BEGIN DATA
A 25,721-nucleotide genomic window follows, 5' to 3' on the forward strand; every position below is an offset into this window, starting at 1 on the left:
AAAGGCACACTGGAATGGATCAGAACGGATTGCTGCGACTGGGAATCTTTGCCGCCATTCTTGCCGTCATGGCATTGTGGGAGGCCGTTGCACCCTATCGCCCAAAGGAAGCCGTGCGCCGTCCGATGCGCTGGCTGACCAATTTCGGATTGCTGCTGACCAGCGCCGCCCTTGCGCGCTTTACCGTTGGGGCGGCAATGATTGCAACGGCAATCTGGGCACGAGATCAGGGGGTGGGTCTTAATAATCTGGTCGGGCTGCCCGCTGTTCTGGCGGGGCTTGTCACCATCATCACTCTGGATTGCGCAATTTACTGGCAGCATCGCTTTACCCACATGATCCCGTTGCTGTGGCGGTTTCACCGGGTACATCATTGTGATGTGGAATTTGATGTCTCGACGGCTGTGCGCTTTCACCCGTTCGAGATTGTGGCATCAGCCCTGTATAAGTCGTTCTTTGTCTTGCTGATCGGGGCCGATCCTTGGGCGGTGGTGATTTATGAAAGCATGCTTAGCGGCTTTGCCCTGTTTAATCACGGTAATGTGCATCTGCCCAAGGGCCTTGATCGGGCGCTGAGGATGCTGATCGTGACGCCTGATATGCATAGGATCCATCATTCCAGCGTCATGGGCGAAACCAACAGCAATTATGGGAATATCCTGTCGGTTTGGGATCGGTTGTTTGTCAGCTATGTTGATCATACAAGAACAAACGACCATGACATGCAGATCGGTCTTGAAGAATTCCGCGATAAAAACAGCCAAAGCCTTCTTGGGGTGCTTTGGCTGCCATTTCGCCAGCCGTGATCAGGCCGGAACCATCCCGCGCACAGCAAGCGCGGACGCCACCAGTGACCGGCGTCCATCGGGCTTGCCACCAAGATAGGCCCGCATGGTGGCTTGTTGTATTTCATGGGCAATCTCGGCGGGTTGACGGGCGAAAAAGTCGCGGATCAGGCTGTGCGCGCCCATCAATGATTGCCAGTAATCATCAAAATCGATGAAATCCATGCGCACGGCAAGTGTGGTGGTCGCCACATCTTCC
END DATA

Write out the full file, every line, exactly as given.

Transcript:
A 25,721-nucleotide genomic window follows, 5' to 3' on the forward strand; every position below is an offset into this window, starting at 1 on the left:
AAAGGCACACTGGAATGGATCAGAACGGATTGCTGCGACTGGGAATCTTTGCCGCCATTCTTGCCGTCATGGCATTGTGGGAGGCCGTTGCACCCTATCGCCCAAAGGAAGCCGTGCGCCGTCCGATGCGCTGGCTGACCAATTTCGGATTGCTGCTGACCAGCGCCGCCCTTGCGCGCTTTACCGTTGGGGCGGCAATGATTGCAACGGCAATCTGGGCACGAGATCAGGGGGTGGGTCTTAATAATCTGGTCGGGCTGCCCGCTGTTCTGGCGGGGCTTGTCACCATCATCACTCTGGATTGCGCAATTTACTGGCAGCATCGCTTTACCCACATGATCCCGTTGCTGTGGCGGTTTCACCGGGTACATCATTGTGATGTGGAATTTGATGTCTCGACGGCTGTGCGCTTTCACCCGTTCGAGATTGTGGCATCAGCCCTGTATAAGTCGTTCTTTGTCTTGCTGATCGGGGCCGATCCTTGGGCGGTGGTGATTTATGAAAGCATGCTTAGCGGCTTTGCCCTGTTTAATCACGGTAATGTGCATCTGCCCAAGGGCCTTGATCGGGCGCTGAGGATGCTGATCGTGACGCCTGATATGCATAGGATCCATCATTCCAGCGTCATGGGCGAAACCAACAGCAATTATGGGAATATCCTGTCGGTTTGGGATCGGTTGTTTGTCAGCTATGTTGATCATACAAGAACAAACGACCATGACATGCAGATCGGTCTTGAAGAATTCCGCGATAAAAACAGCCAAAGCCTTCTTGGGGTGCTTTGGCTGCCATTTCGCCAGCCGTGATCAGGCCGGAACCATCCCGCGCACAGCAAGCGCGGACGCCACCAGTGACCGGCGTCCATCGGGCTTGCCACCAAGATAGGCCCGCATGGTGGCTTGTTGTATTTCATGGGCAATCTCGGCGGGTTGACGGGCGAAAAAGTCGCGGATCAGGCTGTGCGCGCCCATCAATGATTGCCAGTAATCATCAAAATCGATGAAATCCATGCGCACGGCAAGTGTGGTGGTCGCCACATCTTCC